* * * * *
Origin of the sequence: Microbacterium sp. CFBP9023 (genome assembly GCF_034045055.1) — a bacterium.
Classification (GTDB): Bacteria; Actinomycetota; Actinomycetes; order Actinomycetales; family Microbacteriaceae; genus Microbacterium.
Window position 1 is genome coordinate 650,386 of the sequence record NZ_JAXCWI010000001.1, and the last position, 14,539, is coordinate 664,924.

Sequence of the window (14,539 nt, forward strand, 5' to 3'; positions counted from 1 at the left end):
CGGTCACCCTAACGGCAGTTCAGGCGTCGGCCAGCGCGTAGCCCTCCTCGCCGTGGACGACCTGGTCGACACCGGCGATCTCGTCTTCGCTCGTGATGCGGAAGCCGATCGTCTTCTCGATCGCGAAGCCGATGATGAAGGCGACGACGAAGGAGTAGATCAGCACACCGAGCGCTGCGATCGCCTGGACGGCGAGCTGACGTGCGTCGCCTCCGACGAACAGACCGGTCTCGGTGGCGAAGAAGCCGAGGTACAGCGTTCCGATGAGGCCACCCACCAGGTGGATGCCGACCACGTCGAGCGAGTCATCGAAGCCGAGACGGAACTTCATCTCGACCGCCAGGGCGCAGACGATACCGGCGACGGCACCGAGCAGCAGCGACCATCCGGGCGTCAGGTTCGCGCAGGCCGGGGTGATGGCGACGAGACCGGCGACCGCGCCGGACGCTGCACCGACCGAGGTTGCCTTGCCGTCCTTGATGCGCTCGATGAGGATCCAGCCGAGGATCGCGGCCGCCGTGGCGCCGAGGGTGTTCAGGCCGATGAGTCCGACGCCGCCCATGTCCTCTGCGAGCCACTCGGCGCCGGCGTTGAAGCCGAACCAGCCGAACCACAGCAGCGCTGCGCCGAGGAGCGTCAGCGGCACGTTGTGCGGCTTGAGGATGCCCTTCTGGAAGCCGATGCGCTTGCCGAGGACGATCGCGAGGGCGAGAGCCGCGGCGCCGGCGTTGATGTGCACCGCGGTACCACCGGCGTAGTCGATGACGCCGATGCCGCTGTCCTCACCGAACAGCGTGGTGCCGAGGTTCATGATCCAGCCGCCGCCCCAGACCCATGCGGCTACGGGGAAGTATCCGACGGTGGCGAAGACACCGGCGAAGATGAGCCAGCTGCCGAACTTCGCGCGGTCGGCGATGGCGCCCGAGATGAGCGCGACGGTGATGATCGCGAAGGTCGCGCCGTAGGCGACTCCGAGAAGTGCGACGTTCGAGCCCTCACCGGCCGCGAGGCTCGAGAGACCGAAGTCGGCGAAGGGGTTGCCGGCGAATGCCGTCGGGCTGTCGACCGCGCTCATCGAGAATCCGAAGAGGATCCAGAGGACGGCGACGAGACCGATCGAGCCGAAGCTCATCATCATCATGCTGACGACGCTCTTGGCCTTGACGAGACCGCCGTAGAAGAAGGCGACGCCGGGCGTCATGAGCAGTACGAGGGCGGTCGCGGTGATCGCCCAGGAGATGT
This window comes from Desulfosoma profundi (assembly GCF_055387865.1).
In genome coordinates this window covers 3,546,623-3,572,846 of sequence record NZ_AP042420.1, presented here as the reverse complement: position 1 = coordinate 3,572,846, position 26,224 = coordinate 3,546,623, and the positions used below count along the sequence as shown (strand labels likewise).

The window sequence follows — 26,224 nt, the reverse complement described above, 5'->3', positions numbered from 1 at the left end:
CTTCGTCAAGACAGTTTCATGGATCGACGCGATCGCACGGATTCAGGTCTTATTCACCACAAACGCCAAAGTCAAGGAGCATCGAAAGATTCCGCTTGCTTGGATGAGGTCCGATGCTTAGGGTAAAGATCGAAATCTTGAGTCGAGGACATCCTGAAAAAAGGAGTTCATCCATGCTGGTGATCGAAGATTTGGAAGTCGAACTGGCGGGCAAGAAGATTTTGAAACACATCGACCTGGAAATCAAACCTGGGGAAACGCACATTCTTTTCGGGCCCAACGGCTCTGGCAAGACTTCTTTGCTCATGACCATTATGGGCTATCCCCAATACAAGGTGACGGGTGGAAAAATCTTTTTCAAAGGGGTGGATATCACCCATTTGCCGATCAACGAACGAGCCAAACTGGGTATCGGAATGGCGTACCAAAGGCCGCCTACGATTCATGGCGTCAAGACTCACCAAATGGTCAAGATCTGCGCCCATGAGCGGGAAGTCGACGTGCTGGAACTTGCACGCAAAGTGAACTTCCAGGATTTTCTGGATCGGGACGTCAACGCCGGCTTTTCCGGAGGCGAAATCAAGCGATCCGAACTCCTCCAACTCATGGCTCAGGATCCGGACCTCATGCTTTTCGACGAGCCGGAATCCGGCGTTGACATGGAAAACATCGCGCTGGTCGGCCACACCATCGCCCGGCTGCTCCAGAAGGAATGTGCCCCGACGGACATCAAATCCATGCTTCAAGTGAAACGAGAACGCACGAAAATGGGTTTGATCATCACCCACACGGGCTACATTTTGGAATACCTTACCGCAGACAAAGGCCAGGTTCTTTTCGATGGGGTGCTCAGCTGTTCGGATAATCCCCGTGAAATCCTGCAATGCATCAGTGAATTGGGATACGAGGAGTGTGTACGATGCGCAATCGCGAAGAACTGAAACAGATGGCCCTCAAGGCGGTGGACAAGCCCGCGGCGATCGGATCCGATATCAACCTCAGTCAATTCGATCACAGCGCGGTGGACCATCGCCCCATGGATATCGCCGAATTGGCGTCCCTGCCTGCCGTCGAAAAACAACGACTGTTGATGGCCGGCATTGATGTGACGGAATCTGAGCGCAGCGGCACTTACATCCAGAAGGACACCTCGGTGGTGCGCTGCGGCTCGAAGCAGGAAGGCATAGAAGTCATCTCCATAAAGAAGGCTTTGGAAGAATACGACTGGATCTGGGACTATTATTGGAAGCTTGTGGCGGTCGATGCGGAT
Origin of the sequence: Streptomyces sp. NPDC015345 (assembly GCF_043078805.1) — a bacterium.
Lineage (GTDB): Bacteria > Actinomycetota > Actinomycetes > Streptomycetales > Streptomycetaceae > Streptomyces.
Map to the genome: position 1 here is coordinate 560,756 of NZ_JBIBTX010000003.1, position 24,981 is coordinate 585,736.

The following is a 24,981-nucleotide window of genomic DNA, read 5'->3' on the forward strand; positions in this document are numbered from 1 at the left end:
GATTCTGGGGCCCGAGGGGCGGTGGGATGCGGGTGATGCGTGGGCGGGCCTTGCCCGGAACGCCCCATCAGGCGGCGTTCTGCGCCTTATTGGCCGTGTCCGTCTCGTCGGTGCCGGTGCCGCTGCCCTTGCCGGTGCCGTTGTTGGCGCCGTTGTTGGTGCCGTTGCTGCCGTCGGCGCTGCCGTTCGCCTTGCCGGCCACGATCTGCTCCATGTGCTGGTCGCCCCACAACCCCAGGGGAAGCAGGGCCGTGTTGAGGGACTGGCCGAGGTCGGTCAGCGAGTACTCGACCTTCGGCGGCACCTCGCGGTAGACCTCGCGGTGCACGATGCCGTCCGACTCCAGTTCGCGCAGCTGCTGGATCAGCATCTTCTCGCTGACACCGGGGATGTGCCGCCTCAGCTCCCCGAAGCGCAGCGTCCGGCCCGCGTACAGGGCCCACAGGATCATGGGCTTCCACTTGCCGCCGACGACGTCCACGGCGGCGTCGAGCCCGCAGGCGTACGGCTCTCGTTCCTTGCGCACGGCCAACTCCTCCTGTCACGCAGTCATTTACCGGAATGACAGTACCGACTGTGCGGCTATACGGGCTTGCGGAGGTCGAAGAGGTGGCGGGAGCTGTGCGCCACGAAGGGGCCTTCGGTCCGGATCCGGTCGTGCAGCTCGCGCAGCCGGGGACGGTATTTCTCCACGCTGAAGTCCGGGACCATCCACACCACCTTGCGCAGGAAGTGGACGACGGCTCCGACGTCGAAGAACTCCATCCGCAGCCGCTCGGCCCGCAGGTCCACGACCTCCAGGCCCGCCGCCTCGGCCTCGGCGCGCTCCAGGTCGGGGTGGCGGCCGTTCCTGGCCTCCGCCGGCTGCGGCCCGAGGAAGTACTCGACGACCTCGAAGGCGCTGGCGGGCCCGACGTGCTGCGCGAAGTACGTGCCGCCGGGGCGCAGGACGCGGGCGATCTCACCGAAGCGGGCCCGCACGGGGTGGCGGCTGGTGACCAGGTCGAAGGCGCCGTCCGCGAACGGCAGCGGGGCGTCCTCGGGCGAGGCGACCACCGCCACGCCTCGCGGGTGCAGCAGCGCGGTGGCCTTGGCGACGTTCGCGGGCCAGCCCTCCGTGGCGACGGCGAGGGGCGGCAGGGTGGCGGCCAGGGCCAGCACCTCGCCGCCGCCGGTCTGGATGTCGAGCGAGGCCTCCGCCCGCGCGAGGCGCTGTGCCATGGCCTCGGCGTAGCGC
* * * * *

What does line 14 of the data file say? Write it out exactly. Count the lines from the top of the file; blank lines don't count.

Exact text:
GATTCTGGGGCCCGAGGGGCGGTGGGATGCGGGTGATGCGTGGGCGGGCCTTGCCCGGAACGCCCCATCAGGCGGCGTTCTGCGCCTTATTGGCCGTGTCCGTCTCGTCGGTGCCGGTGCCGCTGCCCTTGCCGGTGCCGTTGTTGGCGCCGTTGTTGGTGCCGTTGCTGCCGTCGGCGCTGCCGTTCGCCTTGCCGGCCACGATCTGCTCCATGTGCTGGTCGCCCCACAACCCCAGGGGAAGCAGGGCCGTGTTGAGGGACTGGCCGAGGTCGGTCAGCGAGTACTCGACCTTCGGCGGCACCTCGCGGTAGACCTCGCGGTGCACGATGCCGTCCGACTCCAGTTCGCGCAGCTGCTGGATCAGCATCTTCTCGCTGACACCGGGGATGTGCCGCCTCAGCTCCCCGAAGCGCAGCGTCCGGCCCGCGTACAGGGCCCACAGGATCATGGGCTTCCACTTGCCGCCGACGACGTCCACGGCGGCGTCGAGCCCGCAGGCGTACGGCTCTCGTTCCTTGCGCACGGCCAACTCCTCCTGTCACGCAGTCATTTACCGGAATGACAGTACCGACTGTGCGGCTATACGGGCTTGCGGAGGTCGAAGAGGTGGCGGGAGCTGTGCGCCACGAAGGGGCCTTCGGTCCGGATCCGGTCGTGCAGCTCGCGCAGCCGGGGACGGTATTTCTCCACGCTGAAGTCCGGGACCATCCACACCACCTTGCGCAGGAAGTGGACGACGGCTCCGACGTCGAAGAACTCCATCCGCAGCCGCTCGGCCCGCAGGTCCACGACCTCCAGGCCCGCCGCCTCGGCCTCGGCGCGCTCCAGGTCGGGGTGGCGGCCGTTCCTGGCCTCCGCCGGCTGCGGCCCGAGGAAGTACTCGACGACCTCGAAGGCGCTGGCGGGCCCGACGTGCTGCGCGAAGTACGTGCCGCCGGGGCGCAGGACGCGGGCGATCTCACCGAAGCGGGCCCGCACGGGGTGGCGGCTGGTGACCAGGTCGAAGGCGCCGTCCGCGAACGGCAGCGGGGCGTCCTCGGGCGAGGCGACCACCGCCACGCCTCGCGGGTGCAGCAGCGCGGTGGCCTTGGCGACGTTCGCGGGCCAGCCCTCCGTGGCGACGGCGAGGGGCGGCAGGGTGGCGGCCAGGGCCAGCACCTCGCCGCCGCCGGTCTGGATGTCGAGCGAGGCCTCCGCCCGCGCGAGGCGCTGTGCCATGGCCTCGGCGTAGCGC